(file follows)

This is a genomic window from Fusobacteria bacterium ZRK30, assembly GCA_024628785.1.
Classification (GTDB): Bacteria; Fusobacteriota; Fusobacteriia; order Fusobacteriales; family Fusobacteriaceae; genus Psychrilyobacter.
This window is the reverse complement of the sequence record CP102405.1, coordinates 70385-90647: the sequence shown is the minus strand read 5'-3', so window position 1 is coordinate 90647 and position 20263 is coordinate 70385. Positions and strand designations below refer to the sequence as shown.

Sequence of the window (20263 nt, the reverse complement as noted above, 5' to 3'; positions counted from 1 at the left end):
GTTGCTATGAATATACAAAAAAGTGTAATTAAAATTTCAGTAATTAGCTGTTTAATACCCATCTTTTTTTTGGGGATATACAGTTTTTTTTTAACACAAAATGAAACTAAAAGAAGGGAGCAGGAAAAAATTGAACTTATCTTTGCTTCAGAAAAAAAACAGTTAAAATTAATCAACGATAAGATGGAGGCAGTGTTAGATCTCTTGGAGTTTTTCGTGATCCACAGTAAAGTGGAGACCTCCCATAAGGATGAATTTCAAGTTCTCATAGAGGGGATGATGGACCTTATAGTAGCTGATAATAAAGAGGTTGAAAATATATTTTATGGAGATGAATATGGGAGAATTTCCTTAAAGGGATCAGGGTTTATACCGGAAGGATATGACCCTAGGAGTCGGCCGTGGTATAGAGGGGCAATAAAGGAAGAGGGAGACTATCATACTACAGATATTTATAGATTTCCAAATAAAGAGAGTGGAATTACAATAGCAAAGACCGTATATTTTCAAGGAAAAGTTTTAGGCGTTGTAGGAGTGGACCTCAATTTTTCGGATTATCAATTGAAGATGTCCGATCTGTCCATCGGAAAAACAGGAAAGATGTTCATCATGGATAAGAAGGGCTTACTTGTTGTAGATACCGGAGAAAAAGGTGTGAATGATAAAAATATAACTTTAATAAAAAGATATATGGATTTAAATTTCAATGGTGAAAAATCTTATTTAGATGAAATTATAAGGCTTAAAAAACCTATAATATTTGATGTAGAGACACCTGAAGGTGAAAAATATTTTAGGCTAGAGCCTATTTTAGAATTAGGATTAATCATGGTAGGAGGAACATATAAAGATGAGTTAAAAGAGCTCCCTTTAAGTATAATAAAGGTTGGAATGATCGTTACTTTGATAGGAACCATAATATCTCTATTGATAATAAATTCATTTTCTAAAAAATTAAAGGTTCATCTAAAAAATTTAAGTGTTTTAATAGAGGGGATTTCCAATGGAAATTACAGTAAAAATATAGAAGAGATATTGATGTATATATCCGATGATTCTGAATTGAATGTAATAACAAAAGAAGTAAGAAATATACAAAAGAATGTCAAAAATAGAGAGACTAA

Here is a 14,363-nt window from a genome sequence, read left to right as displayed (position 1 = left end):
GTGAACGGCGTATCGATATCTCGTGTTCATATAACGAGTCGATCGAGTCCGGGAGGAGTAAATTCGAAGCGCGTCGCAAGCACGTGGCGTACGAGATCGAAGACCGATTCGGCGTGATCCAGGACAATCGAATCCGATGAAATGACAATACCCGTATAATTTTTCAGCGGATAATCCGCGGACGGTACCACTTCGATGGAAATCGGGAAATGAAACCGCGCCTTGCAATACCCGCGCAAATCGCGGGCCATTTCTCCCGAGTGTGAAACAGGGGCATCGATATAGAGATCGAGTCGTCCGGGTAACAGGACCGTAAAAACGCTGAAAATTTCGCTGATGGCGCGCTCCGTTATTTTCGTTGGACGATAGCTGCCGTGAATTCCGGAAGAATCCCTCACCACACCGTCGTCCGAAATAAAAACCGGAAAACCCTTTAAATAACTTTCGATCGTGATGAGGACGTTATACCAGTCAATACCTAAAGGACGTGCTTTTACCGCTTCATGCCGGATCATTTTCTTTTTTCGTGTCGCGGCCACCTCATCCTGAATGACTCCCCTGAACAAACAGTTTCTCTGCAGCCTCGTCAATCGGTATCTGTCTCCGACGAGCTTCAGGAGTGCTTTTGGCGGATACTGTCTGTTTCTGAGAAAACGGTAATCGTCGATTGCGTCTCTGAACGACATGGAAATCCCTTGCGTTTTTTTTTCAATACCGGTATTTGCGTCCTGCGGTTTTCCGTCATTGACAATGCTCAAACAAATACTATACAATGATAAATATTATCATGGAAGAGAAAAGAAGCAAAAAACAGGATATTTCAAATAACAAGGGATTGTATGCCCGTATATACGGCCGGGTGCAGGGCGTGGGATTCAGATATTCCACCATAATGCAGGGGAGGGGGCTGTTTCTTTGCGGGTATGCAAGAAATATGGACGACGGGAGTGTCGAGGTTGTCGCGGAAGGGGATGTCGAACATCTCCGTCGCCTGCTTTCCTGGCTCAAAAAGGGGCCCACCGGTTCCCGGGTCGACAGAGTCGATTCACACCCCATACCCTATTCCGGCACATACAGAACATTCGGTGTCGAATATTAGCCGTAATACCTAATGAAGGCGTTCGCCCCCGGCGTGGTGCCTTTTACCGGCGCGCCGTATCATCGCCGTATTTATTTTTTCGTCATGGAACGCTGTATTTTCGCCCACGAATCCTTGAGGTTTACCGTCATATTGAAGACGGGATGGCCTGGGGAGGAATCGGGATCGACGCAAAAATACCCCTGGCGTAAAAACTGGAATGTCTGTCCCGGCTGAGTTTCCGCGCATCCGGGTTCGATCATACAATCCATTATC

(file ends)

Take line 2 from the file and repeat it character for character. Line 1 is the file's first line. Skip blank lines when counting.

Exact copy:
Classification (GTDB): Bacteria; Fusobacteriota; Fusobacteriia; order Fusobacteriales; family Fusobacteriaceae; genus Psychrilyobacter.